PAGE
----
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PLoS One. 2010 Sep 17;5(9). pii: e12826. doi: 10.1371/journal.pone.0012826.

Hepatitis C virus core-derived peptides inhibit genotype 1b viral genome replication via interaction with DDX3X.

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California Institute for Quantitative Biosciences, University of California, Berkeley, California, USA.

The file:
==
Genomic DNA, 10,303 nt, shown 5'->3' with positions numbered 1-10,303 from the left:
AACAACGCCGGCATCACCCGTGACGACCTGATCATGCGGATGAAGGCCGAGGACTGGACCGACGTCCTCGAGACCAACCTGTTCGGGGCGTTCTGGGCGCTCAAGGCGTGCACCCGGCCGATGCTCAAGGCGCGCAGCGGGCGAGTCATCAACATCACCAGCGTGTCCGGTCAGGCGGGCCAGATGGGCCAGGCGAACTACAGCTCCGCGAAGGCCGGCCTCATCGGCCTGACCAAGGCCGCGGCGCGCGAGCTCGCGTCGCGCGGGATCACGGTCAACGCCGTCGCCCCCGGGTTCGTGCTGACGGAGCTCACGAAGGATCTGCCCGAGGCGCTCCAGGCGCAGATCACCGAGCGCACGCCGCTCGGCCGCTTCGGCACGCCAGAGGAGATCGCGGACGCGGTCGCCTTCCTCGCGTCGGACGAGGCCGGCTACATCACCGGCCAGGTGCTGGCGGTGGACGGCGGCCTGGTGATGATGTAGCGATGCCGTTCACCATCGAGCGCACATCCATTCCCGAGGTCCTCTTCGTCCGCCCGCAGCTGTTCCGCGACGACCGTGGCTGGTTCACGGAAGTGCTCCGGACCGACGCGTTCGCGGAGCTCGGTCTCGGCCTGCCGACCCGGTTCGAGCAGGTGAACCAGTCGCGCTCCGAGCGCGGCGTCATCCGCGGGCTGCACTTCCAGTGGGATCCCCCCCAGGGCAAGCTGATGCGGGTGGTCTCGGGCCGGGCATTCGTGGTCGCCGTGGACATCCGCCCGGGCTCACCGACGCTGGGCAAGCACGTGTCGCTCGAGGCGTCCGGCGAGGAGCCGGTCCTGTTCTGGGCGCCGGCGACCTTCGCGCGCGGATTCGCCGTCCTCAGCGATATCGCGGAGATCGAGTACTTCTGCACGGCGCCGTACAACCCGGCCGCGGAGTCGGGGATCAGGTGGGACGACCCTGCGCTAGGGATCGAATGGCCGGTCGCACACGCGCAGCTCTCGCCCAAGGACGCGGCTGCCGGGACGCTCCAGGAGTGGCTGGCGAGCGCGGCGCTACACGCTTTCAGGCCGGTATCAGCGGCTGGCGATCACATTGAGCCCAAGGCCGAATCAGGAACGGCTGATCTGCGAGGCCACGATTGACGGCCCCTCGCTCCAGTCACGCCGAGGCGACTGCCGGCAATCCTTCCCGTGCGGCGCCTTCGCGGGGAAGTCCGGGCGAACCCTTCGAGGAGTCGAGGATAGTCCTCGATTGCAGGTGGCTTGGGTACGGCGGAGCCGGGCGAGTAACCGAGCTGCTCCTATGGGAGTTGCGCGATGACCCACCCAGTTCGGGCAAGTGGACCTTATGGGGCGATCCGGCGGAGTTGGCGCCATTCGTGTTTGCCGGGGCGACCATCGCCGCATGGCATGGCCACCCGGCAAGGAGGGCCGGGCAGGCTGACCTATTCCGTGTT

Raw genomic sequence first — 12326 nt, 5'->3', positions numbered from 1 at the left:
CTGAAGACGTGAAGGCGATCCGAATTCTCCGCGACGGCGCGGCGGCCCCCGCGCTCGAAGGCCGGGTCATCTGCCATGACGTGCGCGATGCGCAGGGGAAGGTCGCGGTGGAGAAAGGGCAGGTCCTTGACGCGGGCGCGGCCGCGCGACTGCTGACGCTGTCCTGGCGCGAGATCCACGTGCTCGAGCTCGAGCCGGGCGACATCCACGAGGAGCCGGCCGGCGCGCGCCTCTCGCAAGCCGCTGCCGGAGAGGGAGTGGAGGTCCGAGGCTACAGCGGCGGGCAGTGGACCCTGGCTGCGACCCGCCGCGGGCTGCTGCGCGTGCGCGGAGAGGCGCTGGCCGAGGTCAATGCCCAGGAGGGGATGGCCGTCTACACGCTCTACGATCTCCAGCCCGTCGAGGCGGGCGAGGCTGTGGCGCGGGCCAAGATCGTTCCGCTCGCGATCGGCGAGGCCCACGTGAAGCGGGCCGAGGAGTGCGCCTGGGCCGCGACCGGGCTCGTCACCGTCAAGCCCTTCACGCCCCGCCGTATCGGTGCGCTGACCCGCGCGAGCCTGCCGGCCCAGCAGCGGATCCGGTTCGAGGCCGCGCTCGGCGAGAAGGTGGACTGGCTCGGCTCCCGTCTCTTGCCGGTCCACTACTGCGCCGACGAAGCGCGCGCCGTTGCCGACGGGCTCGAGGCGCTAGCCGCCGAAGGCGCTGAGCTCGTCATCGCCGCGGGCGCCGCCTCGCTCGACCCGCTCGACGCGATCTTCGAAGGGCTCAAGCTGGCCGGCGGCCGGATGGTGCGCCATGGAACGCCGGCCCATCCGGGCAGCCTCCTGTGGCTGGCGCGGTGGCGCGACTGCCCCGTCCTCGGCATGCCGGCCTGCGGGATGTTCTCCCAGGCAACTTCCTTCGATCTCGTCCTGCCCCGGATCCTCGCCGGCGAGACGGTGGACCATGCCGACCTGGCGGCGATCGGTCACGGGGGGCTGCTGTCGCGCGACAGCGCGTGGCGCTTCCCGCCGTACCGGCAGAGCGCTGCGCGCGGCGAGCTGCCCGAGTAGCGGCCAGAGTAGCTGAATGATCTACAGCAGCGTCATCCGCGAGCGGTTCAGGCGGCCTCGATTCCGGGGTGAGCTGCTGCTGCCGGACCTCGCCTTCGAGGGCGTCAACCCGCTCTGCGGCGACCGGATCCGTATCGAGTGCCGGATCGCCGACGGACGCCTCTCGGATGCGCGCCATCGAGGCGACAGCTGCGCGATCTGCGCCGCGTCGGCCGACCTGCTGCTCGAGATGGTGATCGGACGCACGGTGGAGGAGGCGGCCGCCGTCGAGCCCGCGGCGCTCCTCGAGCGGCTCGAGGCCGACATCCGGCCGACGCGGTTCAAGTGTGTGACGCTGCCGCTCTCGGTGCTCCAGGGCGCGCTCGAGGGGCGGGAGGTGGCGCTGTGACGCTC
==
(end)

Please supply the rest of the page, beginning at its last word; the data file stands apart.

The protein DDX3X is a DEAD-box RNA helicase that is essential for the hepatitis C virus (HCV) life cycle. The HCV core protein has been shown to bind to DDX3X both in vitro and in vivo. However, the specific interactions between these two proteins and the functional importance of these interactions for the HCV viral life cycle remain unclear. We show that amino acids 16-36 near the N-terminus of the HCV core protein interact specifically with DDX3X both in vitro and in vivo. Replication of HCV replicon NNeo/C-5B RNA (genotype 1b) is significantly suppressed in HuH-7-derived cells expressing green fluorescent protein (GFP) fusions to HCV core protein residues 16-36, but not by GFP fusions to core protein residues 16-35 or 16-34. Notably, the inhibition of HCV replication due to expression of the GFP fusion to HCV core protein residues 16-36 can be reversed by overexpression of DDX3X. These results suggest that the protein interface on DDX3X that binds the HCV core protein is important for replicon maintenance. However, infection of HuH-7 cells by HCV viruses of genotype 2a (JFH1) was not affected by expression of the GFP fusion protein. These results suggest that the role of DDX3X in HCV infection involves aspects of the viral life cycle that vary in importance between HCV genotypes.

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